The UNICOS (UNified Industrial Control System) framework was created back in 1998, since then a noticeable number of applications in different domains have used this framework to develop process control applications. Furthermore the UNICOS framework has been formalized and their supervision layer has been reused in other kinds of applications (e.g. monitoring or supervisory tasks) where a control layer is not necessarily UNICOS oriented. The process control package has been reformulated as the UNICOS CPC package (Continuous Process Control) and a reengineering process has been followed. These noticeable changes were motivated by many factors as (1) being able to upgrade to the new more performance IT technologies in the automatic code generation, (2) being flexible enough to create new additional device types to cope with other needs (e.g. Vacuum or Cooling and Ventilation applications) without major impact on the framework or the PLC code baselines and (3) enhance the framework with new functionalities (e.g. recipes). This publication addresses the motivation, changes, new functionalities and results obtained. It introduces in an overall view the technologies used and changes followed, emphasizing what has been gained for the developer and the final user. Finally some of the new domains where UNICOS CPC has been used will be illustrated.  
poster icon Poster WEPKS006 [0.449 MB]  
THCHMUST01 Control System for Cryogenic THD Layering at the National Ignition Facility target, controls, hardware, laser 1236
  • M.A. Fedorov, O.D. Edwards, E.A. Mapoles, J. Mauvais, T.G. Parham, R.J. Sanchez, J.M. Sater, B.A. Wilson
    LLNL, Livermore, California, USA
  Funding: This work performed under the auspices of the U.S. Department of Energy by Lawrence Livermore National Laboratory under Contract DE-AC52-07NA27344.
The National Ignition Facility (NIF) is the world largest and most energetic laser system for Inertial Confinement Fusion (ICF). In 2010, NIF began ignition experiments using cryogenically cooled targets containing layers of the tritium-hydrogen-deuterium (THD) fuel. The 75 μm thick layer is formed inside of the 2 mm target capsule at temperatures of approximately 18 K. The ICF target designs require sub-micron smoothness of the THD ice layers. Formation of such layers is still an active research area, requiring a flexible control system capable of executing the evolving layering protocols. This task is performed by the Cryogenic Target Subsystem (CTS) of the NIF Integrated Computer Control System (ICCS). The CTS provides cryogenic temperature control with the 1 mK resolution required for beta layering and for the thermal gradient fill of the capsule. The CTS also includes a 3-axis x-ray radiography engine for phase contrast imaging of the ice layers inside of the plastic and beryllium capsules. In addition to automatic control engines, CTS is integrated with the Matlab interactive programming environment to allow flexibility in experimental layering protocols. The CTS Layering Matlab Toolbox provides the tools for layer image analysis, system characterization and cryogenic control. The CTS Layering Report tool generates qualification metrics of the layers, such as concentricity of the layer and roughness of the growth boundary grooves. The CTS activities are automatically coordinated with other NIF controls in the carefully orchestrated NIF Shot Sequence.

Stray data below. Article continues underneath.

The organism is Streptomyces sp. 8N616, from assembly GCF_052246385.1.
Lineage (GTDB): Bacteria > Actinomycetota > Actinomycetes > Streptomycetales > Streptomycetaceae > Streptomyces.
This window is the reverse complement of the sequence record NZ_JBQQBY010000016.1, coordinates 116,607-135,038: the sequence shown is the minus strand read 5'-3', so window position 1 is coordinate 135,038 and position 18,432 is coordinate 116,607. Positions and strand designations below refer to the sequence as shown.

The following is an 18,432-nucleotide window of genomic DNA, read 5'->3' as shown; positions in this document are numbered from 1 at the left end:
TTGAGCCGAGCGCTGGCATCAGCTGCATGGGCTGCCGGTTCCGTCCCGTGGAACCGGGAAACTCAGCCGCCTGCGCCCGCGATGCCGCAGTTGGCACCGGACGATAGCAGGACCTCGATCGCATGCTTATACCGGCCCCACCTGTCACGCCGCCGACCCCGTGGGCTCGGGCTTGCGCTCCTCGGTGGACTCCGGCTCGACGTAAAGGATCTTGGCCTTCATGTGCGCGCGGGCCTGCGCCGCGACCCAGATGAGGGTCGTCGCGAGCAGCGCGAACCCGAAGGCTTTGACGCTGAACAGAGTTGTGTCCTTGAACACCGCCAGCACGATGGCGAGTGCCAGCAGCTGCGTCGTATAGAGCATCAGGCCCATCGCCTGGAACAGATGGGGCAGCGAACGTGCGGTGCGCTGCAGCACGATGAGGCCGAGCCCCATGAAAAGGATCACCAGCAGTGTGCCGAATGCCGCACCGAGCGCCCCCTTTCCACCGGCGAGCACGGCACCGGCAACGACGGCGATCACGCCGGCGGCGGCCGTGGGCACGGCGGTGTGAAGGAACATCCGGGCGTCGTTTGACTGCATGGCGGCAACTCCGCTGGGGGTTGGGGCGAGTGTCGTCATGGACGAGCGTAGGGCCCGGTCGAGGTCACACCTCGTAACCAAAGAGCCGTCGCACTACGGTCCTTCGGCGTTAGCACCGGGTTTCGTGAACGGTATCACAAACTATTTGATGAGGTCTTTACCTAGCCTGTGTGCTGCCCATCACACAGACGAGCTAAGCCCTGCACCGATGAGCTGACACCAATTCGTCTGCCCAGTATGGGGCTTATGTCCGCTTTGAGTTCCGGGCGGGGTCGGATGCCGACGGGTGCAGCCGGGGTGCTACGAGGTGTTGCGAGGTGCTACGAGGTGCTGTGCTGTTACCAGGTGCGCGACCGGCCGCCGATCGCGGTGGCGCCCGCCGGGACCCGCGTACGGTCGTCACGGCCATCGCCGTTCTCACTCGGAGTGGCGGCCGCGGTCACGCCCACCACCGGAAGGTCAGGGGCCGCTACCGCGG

slides icon Slides THCHMUST01 [8.058 MB]